It was no doubt an example of pure idiocy invented by some overrated and over-promoted fuckwit who thought he knew better than everyone else, and inflicted on British suburban life as a means of showing off the measure of his superior intelligence, despite all contrary advice from his much smarter underlings.
Does this sound like a pointy haired boss near you? I told you it was easy to imagine.
Thankfully, it works both ways. As anyone who has ever tried to read a hardware operation manual, foreign languages are full of poorly applied anglicisms, from the mundane to the bizarre, and no-one does it better – or worse depending on your viewpoint – than the French. And they simply love gerunds and wrongly inserted apostrophes.
Un parking = a car park. (Makes sense, right?)
Le lifting = cosmetic surgery. (OK...)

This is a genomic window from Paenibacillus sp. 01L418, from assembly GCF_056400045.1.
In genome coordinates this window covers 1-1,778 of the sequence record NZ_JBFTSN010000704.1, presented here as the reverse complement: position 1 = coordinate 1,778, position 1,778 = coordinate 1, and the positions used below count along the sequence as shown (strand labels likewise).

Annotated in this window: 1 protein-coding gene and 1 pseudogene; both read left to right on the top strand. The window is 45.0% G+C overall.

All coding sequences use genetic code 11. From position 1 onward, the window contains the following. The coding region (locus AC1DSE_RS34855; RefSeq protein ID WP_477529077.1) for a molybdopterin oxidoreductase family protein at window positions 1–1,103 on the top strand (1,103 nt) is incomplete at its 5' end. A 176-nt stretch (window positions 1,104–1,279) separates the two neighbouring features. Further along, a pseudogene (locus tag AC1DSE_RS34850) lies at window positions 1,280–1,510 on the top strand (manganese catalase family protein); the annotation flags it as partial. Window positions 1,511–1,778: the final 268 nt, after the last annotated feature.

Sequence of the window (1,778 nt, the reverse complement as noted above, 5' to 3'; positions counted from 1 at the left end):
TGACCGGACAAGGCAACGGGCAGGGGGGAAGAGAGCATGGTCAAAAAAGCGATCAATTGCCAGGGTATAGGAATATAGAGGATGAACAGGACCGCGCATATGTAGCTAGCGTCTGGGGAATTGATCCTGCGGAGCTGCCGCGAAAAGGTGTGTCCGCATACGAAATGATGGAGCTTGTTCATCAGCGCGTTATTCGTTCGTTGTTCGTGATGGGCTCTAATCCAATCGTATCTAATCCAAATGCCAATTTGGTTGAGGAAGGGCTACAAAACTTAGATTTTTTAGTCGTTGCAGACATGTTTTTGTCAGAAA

Un pin’s = a button badge. (Oh dear...)
Twister = to mix and match one’s clothes. (Eh?)
Why do I focus on the French? Well, I should admit that I am investigating a relocation to southern climes for their better weather, cheaper wine and bigger vegetables.
It’s partly a mid-life crisis thing and partly because I am shit-scared of my own government which recently announced Brexit-happy plans to force employers to compile and publish lists of their foreign employees, as a means of “naming and shaming” them.
After Mrs Dabbsy has been named and shamed in this fashion, no doubt we can look forward to receiving bricks through the window in the near future. Then maybe they’ll investigate three generations back through my family tree and insist that I sew a yellow star into my clothes.